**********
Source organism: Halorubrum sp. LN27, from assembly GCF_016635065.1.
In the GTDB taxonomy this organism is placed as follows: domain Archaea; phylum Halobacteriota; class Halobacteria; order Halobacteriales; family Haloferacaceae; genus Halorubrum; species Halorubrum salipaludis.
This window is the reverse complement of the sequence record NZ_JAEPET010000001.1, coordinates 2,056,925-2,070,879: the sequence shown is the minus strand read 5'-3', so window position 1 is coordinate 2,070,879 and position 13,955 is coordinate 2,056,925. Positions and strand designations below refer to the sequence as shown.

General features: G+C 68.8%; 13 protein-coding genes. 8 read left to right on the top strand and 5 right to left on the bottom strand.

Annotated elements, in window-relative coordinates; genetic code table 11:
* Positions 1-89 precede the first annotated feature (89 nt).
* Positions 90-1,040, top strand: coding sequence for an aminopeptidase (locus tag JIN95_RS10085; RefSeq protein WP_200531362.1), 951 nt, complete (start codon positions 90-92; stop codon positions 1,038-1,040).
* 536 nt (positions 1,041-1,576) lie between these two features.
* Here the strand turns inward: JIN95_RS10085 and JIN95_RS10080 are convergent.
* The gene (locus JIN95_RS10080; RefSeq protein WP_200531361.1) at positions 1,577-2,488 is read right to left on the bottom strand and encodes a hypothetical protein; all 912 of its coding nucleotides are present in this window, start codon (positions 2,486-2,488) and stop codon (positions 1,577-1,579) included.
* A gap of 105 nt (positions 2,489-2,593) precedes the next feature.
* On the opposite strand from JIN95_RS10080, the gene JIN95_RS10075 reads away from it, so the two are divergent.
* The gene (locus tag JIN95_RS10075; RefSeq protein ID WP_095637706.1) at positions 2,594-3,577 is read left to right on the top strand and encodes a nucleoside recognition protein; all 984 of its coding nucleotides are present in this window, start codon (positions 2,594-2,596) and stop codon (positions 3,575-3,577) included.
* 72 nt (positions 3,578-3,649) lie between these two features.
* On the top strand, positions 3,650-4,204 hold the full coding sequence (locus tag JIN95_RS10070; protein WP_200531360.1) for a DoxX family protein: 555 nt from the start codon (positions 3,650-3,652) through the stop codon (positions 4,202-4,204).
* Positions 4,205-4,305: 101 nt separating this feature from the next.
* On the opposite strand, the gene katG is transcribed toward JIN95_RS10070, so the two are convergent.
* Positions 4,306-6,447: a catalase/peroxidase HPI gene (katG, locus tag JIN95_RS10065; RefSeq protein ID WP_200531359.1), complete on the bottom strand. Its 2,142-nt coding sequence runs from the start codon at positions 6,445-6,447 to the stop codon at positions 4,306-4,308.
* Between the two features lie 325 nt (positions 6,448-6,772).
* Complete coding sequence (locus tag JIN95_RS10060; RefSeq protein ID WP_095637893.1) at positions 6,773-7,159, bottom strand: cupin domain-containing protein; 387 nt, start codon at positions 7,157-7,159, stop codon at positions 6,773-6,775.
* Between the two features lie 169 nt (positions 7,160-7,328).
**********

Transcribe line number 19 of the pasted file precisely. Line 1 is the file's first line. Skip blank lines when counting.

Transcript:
* Between the two features lie 325 nt (positions 6,448-6,772).